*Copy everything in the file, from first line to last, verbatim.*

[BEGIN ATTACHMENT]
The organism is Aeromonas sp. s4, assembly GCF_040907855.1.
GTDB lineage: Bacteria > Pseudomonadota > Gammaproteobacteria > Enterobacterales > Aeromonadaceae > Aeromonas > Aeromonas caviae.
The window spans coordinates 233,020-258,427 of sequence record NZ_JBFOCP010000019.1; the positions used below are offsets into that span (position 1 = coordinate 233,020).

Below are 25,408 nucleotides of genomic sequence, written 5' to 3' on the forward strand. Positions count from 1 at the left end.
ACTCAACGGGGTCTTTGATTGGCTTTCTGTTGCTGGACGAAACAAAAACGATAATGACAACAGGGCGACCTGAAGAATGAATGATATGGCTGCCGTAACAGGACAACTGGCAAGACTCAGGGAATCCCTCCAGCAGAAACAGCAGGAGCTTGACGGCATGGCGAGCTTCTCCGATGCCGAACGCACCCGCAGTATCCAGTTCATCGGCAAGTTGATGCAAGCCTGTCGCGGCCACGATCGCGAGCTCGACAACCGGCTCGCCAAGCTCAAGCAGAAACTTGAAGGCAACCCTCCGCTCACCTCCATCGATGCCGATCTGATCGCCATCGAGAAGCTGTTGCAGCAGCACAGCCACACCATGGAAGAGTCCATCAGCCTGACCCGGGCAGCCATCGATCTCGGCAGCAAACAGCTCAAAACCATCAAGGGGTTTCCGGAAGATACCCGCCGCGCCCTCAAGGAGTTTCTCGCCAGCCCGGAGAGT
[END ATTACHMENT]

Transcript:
The organism is Aeromonas sp. s4, assembly GCF_040907855.1.
GTDB lineage: Bacteria > Pseudomonadota > Gammaproteobacteria > Enterobacterales > Aeromonadaceae > Aeromonas > Aeromonas caviae.
The window spans coordinates 233,020-258,427 of sequence record NZ_JBFOCP010000019.1; the positions used below are offsets into that span (position 1 = coordinate 233,020).

Below are 25,408 nucleotides of genomic sequence, written 5' to 3' on the forward strand. Positions count from 1 at the left end.
ACTCAACGGGGTCTTTGATTGGCTTTCTGTTGCTGGACGAAACAAAAACGATAATGACAACAGGGCGACCTGAAGAATGAATGATATGGCTGCCGTAACAGGACAACTGGCAAGACTCAGGGAATCCCTCCAGCAGAAACAGCAGGAGCTTGACGGCATGGCGAGCTTCTCCGATGCCGAACGCACCCGCAGTATCCAGTTCATCGGCAAGTTGATGCAAGCCTGTCGCGGCCACGATCGCGAGCTCGACAACCGGCTCGCCAAGCTCAAGCAGAAACTTGAAGGCAACCCTCCGCTCACCTCCATCGATGCCGATCTGATCGCCATCGAGAAGCTGTTGCAGCAGCACAGCCACACCATGGAAGAGTCCATCAGCCTGACCCGGGCAGCCATCGATCTCGGCAGCAAACAGCTCAAAACCATCAAGGGGTTTCCGGAAGATACCCGCCGCGCCCTCAAGGAGTTTCTCGCCAGCCCGGAGAGT